Indian engineers, IT professionals, doctors and teachers are among 6,080 skilled workers holding a UK job offer who were denied visas to the UK since December 2017, according to a data released on Wednesday, indicating that Indians are likely to be the hardest hit by the country’s annual visa cap.
The Campaign for Science and Engineering (CaSE) acquired the figures via a Freedom of Information (FOI) to the UK Home Office to highlight the “scale of the problem” being created due to the British government’s annual immigration cap for skilled professionals hired by UK-based companies from outside the European Union (EU).
Latest UK Office of National Statistics (ONS) figures record Indians as the largest chunk of skilled work visas granted (57 per cent) to nationals from outside the EU, indicating that Indians are likely to be the hardest hit by the visa cap.
“Science, engineering and technology has long benefited from mobility of talent and collaboration across borders including between India and the UK. The figures we’ve obtained from the Home Office show that currently our immigration system is hampering this ambition,” said CaSE Deputy Director Naomi Weir.
“We’re calling on government to make immediate changes so that employers can access the talent they need, and in the long term to ensure that the UK immigration system is aligned with the ambition to be open and welcoming to science, engineering and tech talent, she said.
While there is no nationality-wise breakdown of the 6,080 visa refusals under the Tier 2 category between December 2017 and March 2018, it has emerged that more than half (3,500) were for engineering, IT, technology, teaching and medical roles.
The cap under the Tier 2 visa category to allow companies to bring in professionals from outside the EU is set at 20,700 per year, with a monthly limit of around 1,600. Until December 2017, that limit had been exceeded only once in almost six years but since then that limit has been breached nearly every month.
Dr Chaand Nagpaul, chair of the British Medical Association Council (BMA), called for a more flexible immigration system which does not end up turning away doctors desperately needed to fill staff shortages in the state-funded National Health Service (NHS).
“The Tier 2 visa quota has been reached for the fifth month in a row, yet there are still more than 100,000 NHS posts unfilled, with vacancy rates rising. At a time when the NHS is under enormous strain and struggling to fill positions, the current visa restrictions and arbitrary caps for non-EU workers entering the UK are inexplicable and threatening patient care and safety,” he said.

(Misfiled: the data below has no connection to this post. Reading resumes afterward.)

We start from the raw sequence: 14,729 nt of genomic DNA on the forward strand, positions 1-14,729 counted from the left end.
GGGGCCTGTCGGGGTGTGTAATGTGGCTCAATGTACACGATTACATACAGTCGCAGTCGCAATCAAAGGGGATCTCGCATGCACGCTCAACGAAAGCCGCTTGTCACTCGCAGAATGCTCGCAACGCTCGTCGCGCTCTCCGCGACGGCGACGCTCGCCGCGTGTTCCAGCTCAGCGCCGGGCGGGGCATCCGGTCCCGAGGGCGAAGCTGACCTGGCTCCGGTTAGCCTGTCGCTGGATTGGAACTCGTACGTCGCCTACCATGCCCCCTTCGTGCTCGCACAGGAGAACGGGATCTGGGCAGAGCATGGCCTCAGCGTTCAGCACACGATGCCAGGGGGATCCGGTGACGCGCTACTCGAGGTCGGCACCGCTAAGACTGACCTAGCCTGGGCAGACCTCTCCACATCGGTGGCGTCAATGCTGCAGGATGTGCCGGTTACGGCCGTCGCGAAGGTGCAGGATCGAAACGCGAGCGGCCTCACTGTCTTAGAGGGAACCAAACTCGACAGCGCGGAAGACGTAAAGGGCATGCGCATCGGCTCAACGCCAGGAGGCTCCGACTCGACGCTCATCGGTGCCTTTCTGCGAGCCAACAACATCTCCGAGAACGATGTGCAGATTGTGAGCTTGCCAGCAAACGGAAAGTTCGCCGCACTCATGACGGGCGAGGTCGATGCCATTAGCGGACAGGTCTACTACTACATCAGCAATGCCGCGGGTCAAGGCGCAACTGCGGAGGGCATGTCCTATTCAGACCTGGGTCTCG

Last month, it had emerged that at least 100 Indian doctors were denied visas after being recruited by the NHS due to the Tier 2 monthly quota being over-subscribed.
In other fields as well, experts warn that access to overseas professionals remains crucial for the growth and development of the UK economy.
“Employers know and accept that there is a need for highly skilled immigrants as do the majority of the general public. The people standing in the way are those who set random immigration limits that seem to be plucked out of the air for political purposes,” said Nobel Prize winning Indian-origin scientist Prof Venki Ramakrishnan, the president of the UK’s Royal Society.
CaSE has been lobbying the UK government to make job offers in areas where there were clear shortages, such as science and engineering, exempt from the Home Office cap.
“The cap is beginning to cause damage and it needs to be addressed quickly. In the immediate term, shortage and PhD level roles should be made exempt from the cap. In the long term, an immigration system for a Global Britain that supports research and innovation should not feature a cap on the international specialists we want to attract,” said CaSE Executive Director Dr Sarah Main, who had written to the British Prime Minister Theresa May earlier this year on the issue.
The UK Home Office said that while it recognises the “contribution” of international professionals, it is important that the country’s immigration system ensures that employers look first to the UK resident labour market before recruiting from overseas.
“When demand exceeds the monthly available allocation of Tier 2 (General) places, priority is given to applicants filling a shortage or PhD-level occupations. No occupation on the Shortage Occupation List has been refused a place,” a Home Office spokesperson said.
It also highlighted that any applications refused during over-subscribed months can re-apply for consideration in the next month. However, critics believe the Shortage Occupation List does not go far enough and the entire quota-based system in unworkable.